How To Study In Nursing School For Success

What are effective study strategies that can help you succeed in nursing school?

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It’s the time of year when eager students are venturing into their first semester of nursing school. Most likely, they have been bombarded with advice from other seasoned students. However, starting nursing school is like jumping into frigid water. You know I is going to be a shock to your system and yet, you can’t comprehend just how much of a shock until you jump in. Fortunately, there are effective study strategies that can help students to make a smooth transition.

Effective Study Strategies

STEP 1 You Must Study … STUDY!

Unless you have a photographic memory or some other learning super power, you will have to study. I was one of the many nursing students who cruised through prerequisite classes and rarely broke a sweat. I realized early in my first semester that what had worked for me in previous courses, was not going to be enough. Most students have to “step up” their study skills in nursing school to be successful.

STEP 2 Lay a strong foundation

There is a way you can spend less time studying and still be successful. The secret? Put a consistent effort into all of your coursework. For example:

STEP 3 Attend class

I often hear students say, “I don’t go to class because they just read off powerpoints”. Even if this is the case, instructors place emphasis on important and “need to know” information. Attending class gives students an opportunity to hear the information and ask questions.

STEP 4 Listen in class

Pay attention, take notes and review your notes for a few minutes after class. It also helps to compare your notes with another student’s and see what they thought was important.

STEP 5 Rethink assignments

Students often lament course assignments as “busy work” that distracts from study time. It helps to reimagine coursework as additional exposure to information and an opportunity to test knowledge.

Schedule Yourself for Study

Time management in nursing school is crucial to your success. Studying will compete with personal, academic and social responsibilities for a valuable chunk of your time. Therefore, go ahead and schedule your study time. Here are a few tips:

STEP 1 Master the calendar

Just thinking about your nursing program, personal and work schedule can quickly lead to feelings of chaos. It is important to see the “big picture” of your schedule instead of trying to keep up with all the separate moving parts. Develop a master calendar plotting out all your scheduled activities (class, work, clinicals, appointments, family responsibilities) and then schedule your study time. Be sure to include due dates for exams, assignments and other important deadlines.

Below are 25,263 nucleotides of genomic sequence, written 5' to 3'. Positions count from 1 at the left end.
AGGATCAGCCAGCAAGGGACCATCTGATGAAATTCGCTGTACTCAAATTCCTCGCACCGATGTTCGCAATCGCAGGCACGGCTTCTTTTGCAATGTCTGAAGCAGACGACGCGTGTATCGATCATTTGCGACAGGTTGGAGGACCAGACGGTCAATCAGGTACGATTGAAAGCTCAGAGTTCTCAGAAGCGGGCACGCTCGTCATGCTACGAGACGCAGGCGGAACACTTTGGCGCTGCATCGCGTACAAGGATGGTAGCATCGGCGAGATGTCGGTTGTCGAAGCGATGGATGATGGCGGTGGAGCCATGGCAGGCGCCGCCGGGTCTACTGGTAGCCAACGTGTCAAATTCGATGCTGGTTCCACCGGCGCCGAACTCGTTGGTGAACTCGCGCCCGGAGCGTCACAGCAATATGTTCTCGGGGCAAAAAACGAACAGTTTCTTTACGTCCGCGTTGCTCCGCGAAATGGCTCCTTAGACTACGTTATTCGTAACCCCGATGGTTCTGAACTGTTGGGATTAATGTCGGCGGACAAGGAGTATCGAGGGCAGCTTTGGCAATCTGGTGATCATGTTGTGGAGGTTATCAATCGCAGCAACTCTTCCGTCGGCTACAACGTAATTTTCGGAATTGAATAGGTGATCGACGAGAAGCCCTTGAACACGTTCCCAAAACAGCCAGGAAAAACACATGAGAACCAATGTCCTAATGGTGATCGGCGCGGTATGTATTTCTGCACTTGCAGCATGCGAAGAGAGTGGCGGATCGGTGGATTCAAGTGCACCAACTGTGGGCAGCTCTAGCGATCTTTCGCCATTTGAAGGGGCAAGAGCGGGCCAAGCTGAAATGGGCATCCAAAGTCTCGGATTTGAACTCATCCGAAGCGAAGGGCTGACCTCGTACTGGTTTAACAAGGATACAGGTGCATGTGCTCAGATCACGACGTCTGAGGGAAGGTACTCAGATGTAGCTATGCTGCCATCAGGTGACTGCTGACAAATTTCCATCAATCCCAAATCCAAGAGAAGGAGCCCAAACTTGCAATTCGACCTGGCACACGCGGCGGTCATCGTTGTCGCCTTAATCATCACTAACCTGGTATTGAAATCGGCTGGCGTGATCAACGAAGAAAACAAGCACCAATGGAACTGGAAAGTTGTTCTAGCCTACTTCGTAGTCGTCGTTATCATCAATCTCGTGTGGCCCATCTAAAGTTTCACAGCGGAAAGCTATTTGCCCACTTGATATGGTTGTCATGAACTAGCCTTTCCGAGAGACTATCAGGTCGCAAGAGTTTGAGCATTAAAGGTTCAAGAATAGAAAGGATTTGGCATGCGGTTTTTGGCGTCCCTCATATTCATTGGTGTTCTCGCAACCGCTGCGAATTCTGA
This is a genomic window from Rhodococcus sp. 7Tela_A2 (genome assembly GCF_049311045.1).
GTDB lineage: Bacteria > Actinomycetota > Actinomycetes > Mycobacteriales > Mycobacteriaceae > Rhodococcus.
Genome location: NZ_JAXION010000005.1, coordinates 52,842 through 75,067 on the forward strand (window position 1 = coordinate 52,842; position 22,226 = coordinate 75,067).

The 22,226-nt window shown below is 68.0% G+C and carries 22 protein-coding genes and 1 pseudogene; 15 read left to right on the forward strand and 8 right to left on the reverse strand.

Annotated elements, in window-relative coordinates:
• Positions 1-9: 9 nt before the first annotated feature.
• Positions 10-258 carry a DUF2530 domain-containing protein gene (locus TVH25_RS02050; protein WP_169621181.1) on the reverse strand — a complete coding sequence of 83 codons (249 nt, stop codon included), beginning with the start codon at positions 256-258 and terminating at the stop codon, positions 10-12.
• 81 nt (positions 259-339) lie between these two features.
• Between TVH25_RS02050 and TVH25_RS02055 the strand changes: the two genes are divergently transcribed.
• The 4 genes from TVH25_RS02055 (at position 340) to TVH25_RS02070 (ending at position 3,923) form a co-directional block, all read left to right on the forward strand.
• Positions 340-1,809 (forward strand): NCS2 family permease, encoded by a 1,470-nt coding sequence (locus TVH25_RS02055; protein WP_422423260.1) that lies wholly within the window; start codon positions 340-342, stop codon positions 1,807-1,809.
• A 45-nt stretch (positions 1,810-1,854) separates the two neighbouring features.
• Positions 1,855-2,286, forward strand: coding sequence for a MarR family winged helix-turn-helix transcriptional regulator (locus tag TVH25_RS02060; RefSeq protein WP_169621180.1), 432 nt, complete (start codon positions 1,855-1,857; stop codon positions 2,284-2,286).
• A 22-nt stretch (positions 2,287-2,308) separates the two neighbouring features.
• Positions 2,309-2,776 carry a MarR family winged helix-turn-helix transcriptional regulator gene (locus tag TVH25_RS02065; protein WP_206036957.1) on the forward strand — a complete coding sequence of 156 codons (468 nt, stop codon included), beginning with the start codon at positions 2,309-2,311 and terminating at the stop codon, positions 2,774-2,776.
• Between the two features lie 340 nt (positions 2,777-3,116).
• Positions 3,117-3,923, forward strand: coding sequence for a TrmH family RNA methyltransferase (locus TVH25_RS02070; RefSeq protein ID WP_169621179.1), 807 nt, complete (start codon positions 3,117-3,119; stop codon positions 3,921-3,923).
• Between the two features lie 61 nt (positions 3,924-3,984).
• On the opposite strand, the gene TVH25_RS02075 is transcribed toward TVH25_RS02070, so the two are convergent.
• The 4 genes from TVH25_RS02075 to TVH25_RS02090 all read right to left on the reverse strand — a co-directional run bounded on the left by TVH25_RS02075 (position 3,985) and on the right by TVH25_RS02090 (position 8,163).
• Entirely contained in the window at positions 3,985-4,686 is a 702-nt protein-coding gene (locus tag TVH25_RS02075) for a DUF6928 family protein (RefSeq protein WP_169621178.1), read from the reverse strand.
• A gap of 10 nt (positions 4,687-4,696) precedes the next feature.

STEP 2 Be realistic

Scheduling yourself only a few 20 minute study sessions a week will most likely result in very intense cramming sessions. Schedule adequate blocks of study time, but be sure to work in breaks. Studying without breaks leads to fatigue and poor retention of information.

Take Good Notes

After scoring low on exams, students would often show me pages and pages of detailed notes and ask with obvious frustration, “What am I doing wrong?”. When it comes to note taking, quantity is not always equal quality. Here are a few tips:

STEP 1 Read before the lecture

Having a general awareness of the material before you attend the lecture will put you a step ahead. This doesn’t mean reading in detail all 200+ pages to be covered, but it does help to have an idea of the topics that will be presented.

STEP 2 Get organized

There are many different note taking strategies and it is important to find the method that works for you. Remember, you may need to change what you have done in the past. A few methods for you to explore include:

  • Outline Method
  • Boxing Method
  • Cornell Method
  • Mapping Method
  • Charting Method

You can read descriptions, pros and cons of each method here.

STEP 3 Handwritten vs electronic notes

Research has shown handwritten notes have an edge over electronic notes when it comes to retaining information. However, there are pros and cons to both depending on student preferences and learning style. Here are just a few:

Laptop Notes


  • If you are a good typist, laptop notes are quicker and may allow you to take more detailed notes.
  • You can easily search for additional information, examples and access helpful resources.


  • Typing could translate to “mindless” note taking and not really thinking about what is being said by the lecturer.
  • Easily distracted internet sites or social media.

Handwritten Notes:


  • Better engagement with the lecturer and presented material
  • Research has found increased retention when compared to electronic note taking


  • It is easier to miss or leave out important information
  • Requires excellent organization skills for effective handwritten notes

The bottom line- finding the note taking method that is best for you. But first, you need a commitment to explore and put different strategies to test.